Acoustic Mirrors – Before the Invention of the Radar
November 23, 2012
First images: Denge, a site of the British Royal Air Force near the Channel, where was built experimental acoustic mirrors in the 1920s and 1930s. Their experimental nature can be discerned by the different shapes of each of the three reflectors: one is a long, curved wall about 5 m high by 70 m long, while the other two are dish-shaped constructions approximately 4–5 m in diameter. Microphones placed at the foci of the reflectors enabled a listener to detect the sound of aircraft far out over the English Channel. The reflectors are not parabolic, but are actually spherical mirrors. Spherical mirrors may be used for direction finding by moving the sensor rather than the mirror; another unusual example is the Arecibo Observatory.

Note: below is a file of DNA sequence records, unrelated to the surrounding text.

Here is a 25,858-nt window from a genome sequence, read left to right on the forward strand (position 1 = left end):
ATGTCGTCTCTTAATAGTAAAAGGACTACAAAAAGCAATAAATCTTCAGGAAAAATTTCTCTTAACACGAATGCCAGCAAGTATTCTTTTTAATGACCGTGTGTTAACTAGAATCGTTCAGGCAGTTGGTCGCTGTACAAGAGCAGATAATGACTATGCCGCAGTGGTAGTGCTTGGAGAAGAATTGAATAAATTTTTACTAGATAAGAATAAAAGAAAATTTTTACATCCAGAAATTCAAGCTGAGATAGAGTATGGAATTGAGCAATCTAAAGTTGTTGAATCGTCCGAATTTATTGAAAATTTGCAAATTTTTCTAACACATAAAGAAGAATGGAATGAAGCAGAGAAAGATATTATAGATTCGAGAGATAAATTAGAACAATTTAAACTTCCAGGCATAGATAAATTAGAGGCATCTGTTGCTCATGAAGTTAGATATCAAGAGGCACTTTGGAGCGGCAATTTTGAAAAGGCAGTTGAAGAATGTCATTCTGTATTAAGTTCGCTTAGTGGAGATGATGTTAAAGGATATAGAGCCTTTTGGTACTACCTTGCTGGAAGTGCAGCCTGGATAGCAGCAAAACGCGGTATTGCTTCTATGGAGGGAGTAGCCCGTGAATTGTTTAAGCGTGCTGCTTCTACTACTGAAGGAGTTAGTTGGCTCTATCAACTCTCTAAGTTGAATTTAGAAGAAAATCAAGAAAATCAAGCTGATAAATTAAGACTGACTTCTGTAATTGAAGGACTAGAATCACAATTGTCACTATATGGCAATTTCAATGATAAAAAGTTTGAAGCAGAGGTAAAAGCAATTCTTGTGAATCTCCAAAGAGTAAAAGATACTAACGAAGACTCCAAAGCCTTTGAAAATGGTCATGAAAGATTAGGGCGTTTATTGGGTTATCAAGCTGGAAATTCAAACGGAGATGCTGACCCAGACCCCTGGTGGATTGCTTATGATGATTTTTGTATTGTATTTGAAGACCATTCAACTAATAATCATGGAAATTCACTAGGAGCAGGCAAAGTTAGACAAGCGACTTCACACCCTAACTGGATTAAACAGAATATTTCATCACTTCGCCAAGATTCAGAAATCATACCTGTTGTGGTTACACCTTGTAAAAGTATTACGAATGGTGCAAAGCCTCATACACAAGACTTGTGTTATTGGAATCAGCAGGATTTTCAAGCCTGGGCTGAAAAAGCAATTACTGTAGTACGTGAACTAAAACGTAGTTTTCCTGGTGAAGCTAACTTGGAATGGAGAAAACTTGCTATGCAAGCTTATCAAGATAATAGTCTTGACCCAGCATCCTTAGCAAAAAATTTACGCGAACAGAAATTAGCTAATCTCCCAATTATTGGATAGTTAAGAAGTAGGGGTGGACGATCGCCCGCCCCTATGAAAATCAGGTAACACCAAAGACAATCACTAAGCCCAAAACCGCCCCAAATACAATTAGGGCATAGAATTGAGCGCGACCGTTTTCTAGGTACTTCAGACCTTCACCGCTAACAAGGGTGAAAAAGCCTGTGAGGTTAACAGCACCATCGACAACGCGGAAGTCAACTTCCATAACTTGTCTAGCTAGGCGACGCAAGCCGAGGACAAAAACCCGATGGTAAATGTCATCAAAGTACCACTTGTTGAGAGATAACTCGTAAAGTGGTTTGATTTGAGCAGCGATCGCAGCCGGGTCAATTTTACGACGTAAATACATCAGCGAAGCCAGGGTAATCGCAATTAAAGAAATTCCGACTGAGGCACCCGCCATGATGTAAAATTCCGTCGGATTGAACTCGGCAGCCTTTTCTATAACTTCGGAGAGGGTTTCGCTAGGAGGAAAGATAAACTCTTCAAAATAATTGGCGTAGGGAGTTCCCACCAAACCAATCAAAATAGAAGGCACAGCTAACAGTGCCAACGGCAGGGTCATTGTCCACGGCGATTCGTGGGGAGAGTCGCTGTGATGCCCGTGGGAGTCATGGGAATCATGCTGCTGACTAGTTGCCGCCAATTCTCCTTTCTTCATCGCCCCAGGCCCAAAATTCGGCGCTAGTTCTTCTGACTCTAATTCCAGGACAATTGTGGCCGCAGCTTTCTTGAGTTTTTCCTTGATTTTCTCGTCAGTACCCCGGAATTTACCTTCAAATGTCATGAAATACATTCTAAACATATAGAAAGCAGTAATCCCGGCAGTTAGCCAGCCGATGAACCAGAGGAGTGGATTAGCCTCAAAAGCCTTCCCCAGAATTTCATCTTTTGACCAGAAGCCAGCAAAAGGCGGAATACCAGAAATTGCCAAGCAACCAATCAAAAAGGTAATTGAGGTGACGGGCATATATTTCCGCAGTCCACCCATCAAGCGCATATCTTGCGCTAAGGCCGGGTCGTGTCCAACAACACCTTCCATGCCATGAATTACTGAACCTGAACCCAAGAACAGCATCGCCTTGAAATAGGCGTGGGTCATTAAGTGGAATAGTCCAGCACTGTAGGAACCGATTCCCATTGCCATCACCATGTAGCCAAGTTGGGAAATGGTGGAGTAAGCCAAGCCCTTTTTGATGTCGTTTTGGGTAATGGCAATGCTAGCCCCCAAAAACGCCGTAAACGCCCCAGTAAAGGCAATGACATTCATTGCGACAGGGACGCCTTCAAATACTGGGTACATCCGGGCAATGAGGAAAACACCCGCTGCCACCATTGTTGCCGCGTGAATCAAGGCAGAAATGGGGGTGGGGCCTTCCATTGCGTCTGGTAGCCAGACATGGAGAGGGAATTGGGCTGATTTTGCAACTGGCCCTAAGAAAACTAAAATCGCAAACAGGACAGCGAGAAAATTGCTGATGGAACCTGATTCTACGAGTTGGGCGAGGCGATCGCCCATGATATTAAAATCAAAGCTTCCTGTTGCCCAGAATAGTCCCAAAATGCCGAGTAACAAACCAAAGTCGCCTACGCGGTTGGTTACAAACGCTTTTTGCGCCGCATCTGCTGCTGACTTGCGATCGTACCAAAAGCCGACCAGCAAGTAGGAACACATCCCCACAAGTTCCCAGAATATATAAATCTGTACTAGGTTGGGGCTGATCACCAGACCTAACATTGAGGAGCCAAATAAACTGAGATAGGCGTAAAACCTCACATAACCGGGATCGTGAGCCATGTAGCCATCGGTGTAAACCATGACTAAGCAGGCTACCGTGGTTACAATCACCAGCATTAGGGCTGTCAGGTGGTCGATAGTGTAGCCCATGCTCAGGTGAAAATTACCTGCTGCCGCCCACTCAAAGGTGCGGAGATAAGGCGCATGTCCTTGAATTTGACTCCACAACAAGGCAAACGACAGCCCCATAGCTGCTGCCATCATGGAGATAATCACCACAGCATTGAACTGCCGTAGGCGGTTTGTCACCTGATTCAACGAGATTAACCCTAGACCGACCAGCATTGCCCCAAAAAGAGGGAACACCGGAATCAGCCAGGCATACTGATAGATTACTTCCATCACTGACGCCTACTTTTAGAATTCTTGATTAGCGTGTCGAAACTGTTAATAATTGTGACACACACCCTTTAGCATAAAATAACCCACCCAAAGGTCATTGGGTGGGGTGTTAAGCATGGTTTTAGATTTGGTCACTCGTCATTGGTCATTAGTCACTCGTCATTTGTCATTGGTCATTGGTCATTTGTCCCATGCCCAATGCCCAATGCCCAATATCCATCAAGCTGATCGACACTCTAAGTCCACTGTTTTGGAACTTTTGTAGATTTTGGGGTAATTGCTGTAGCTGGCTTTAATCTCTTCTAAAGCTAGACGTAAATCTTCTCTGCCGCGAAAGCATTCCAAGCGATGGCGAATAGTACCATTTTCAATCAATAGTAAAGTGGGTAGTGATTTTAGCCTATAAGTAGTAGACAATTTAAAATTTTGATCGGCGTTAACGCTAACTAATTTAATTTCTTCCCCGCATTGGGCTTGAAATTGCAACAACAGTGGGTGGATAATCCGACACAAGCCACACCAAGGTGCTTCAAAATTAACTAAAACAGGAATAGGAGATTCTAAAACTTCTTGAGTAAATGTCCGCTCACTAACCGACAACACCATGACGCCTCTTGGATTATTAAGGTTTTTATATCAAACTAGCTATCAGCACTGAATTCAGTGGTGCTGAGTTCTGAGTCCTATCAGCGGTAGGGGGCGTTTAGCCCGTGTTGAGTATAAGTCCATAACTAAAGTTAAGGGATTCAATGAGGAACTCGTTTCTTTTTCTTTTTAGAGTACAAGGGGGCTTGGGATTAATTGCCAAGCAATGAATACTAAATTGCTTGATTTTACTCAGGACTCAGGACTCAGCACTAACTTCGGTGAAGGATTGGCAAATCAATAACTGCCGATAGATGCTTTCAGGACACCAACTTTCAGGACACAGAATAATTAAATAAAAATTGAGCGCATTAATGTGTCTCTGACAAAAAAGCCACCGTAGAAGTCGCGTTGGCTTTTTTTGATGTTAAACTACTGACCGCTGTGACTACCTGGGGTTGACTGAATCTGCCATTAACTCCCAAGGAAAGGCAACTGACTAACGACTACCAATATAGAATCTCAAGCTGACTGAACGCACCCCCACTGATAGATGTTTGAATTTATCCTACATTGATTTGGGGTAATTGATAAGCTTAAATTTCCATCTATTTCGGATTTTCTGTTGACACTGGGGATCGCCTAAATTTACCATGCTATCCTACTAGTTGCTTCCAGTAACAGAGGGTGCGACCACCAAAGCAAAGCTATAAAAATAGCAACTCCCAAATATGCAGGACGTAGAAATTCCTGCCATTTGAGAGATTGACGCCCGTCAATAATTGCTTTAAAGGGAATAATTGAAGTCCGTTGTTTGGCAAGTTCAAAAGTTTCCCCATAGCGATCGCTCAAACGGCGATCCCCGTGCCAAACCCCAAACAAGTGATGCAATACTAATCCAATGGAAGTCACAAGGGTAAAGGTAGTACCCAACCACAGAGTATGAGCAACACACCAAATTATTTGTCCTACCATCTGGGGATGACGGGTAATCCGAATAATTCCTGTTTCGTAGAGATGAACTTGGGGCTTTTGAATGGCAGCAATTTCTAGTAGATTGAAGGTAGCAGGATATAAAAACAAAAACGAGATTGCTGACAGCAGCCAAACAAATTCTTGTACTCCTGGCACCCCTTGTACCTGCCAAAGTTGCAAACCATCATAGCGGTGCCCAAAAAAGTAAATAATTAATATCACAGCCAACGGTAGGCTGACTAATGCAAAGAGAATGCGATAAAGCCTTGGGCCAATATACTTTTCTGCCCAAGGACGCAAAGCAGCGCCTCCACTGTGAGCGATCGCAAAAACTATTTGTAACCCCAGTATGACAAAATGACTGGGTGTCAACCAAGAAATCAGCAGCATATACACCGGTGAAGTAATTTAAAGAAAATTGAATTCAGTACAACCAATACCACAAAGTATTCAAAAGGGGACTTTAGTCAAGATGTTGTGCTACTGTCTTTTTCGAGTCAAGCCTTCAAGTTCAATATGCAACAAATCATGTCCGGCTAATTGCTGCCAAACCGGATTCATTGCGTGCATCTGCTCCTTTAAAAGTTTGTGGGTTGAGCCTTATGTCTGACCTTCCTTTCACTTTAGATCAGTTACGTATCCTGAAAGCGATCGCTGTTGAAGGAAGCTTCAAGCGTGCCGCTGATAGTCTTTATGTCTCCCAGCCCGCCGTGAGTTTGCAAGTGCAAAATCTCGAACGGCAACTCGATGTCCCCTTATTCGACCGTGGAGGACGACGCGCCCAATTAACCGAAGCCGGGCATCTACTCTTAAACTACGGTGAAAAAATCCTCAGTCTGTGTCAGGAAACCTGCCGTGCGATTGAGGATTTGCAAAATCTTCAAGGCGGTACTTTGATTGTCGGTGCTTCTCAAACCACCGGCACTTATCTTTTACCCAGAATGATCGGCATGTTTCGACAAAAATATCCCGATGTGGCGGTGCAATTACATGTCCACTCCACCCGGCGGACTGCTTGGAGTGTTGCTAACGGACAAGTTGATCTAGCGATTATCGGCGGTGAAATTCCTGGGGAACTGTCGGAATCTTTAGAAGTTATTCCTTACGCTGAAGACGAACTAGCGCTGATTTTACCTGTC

An acoustic mirror is a passive device used to reflect and to focus (concentrate) sound waves. it had a limited effectiveness, and the increasing speed of aircraft in the 1930s meant that they would already be too close to deal with by the time they had been detected. The development of radar put an end to further experimentation with the technique.
These listening devices were created by the Dutch during World War II to detect incoming air attacks in advance.